Environmental Geology

, Volume 47, Issue 2, pp 302–317 | Cite as

Environmental hazards posed by the Los Angeles Basin urban oilfields: an historical perspective of lessons learned

  • G. V. Chilingar
  • B. Endres
Original Article


Urban encroachment into areas historically reserved for oil and gas field operations is an ever-present problem within the Los Angeles Basin. The recent frenzy in real estate development has only intensified what can be characterized as a conflict in land usage. Subsurface mineral rights are severed from surface ownership, often resulting in developments being approved without adequate consideration of the underlying oil and gas field consequences. Also, surface operations are frequently co-located within residential areas without consideration of the health and safety consequences of emissions of toxics to air. This paper presents a review of the environmental, health and safety hazards posed by urban oilfield operations, with an emphasis upon the lessons learned from the “L.A. Basin: Original Urban Oilfield Legend” (see Castle and Yerkes 1976; Denton and others 2001; Endres and others 2002; Kouznetsov and others 1994; Katz and others 1994; Schumacher and Abrams 1994; and Schoell 1983). The Los Angeles Basin has provided the authors with one of the largest natural laboratories in the world for studying the consequences of these issues. The results presented are part of a long-term research program based upon the application of geoscience and petroleum engineering principles in obtaining a fundamental understanding of the root causes of the environmental hazards posed. Topics addressed include: (1) vertical migration of gas to the surface along faults and improperly completed or abandoned wellbores (e.g., due to poor cementing practices), (2) subsidence caused by the fluid production and declining reservoir pressures, (3) soil and groundwater contamination resulting from historic oil and gas field operations, and (4) air toxics resulting from surface operations. A number of case histories are discussed that illustrate the seriousness of the problem. A clear case is made for the urgent need for closer coordination and education by the petroleum industry of the local government planning departments. These departments have the principal role in determining land use policies, acting as the lead agency in performing environmental site assessments (e.g., under the California Environmental Quality Act), and in establishing mitigation measures for dealing with the long-term environmental hazards. This paper establishes prudent practices on the part of oilfield operators for the monitoring and mitigation of these hazards.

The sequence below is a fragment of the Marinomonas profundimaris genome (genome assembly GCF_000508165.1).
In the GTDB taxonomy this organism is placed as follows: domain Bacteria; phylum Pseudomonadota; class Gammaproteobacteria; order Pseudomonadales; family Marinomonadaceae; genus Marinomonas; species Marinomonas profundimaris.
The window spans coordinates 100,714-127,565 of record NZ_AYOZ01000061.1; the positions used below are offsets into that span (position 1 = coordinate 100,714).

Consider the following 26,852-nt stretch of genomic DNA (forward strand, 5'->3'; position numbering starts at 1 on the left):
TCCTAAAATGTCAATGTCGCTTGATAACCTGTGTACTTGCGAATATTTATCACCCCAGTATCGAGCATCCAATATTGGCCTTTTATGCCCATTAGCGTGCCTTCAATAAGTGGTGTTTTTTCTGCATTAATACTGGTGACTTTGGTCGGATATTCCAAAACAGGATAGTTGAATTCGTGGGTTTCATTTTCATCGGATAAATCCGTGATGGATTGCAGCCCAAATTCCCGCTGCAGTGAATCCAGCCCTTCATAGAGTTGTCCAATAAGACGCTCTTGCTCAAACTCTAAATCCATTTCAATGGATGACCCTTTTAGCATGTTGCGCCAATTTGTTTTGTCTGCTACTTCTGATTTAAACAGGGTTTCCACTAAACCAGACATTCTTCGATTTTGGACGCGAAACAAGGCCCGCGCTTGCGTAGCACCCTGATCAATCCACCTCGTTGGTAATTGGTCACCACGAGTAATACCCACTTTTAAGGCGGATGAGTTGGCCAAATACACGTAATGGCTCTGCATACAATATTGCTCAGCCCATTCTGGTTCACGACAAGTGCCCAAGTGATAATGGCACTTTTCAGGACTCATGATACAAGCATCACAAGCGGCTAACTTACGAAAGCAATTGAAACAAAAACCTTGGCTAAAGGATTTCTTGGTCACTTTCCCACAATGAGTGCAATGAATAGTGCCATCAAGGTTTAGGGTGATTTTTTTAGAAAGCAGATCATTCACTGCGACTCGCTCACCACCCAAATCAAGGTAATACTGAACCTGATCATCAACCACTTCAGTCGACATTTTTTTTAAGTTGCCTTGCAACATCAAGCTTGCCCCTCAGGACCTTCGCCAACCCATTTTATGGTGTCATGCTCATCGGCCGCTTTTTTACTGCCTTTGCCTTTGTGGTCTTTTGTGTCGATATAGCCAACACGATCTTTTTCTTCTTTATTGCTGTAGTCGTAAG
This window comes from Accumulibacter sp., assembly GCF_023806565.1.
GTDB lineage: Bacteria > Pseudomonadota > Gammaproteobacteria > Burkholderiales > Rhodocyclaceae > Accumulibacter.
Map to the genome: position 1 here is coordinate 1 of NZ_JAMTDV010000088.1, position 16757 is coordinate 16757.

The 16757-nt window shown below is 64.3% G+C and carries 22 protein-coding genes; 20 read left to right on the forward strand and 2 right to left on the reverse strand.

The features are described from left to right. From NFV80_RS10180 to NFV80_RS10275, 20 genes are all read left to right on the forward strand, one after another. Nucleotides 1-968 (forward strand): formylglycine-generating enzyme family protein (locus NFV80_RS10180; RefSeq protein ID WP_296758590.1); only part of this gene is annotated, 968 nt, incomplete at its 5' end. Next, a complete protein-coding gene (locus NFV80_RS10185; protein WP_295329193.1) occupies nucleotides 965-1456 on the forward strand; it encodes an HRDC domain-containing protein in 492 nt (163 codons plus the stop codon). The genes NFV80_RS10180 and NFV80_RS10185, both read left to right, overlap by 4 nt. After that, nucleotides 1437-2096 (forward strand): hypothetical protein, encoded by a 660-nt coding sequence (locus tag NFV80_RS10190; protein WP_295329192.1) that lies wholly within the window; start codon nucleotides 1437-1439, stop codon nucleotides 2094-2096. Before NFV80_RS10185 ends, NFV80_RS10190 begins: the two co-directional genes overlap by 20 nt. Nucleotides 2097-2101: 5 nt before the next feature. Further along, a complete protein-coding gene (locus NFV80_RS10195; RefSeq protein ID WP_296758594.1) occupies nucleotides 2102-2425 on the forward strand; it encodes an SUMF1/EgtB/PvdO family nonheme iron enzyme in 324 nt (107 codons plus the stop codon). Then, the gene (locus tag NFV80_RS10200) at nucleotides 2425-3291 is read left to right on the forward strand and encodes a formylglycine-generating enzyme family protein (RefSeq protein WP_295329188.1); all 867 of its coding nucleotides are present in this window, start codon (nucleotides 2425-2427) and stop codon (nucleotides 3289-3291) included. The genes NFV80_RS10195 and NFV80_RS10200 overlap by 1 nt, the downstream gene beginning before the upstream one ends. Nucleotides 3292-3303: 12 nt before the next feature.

Los Angeles oilfields Gas migration Toxic gases (hazard) Subsidence-earthquakes Methane 


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Copyright information

© Springer-Verlag 2004

Authors and Affiliations

  1. 1.Department of Civil and Environmental EngineeringUniversity of Southern CaliforniaUSA
  2. 2.ConsultantLos AngelesUSA

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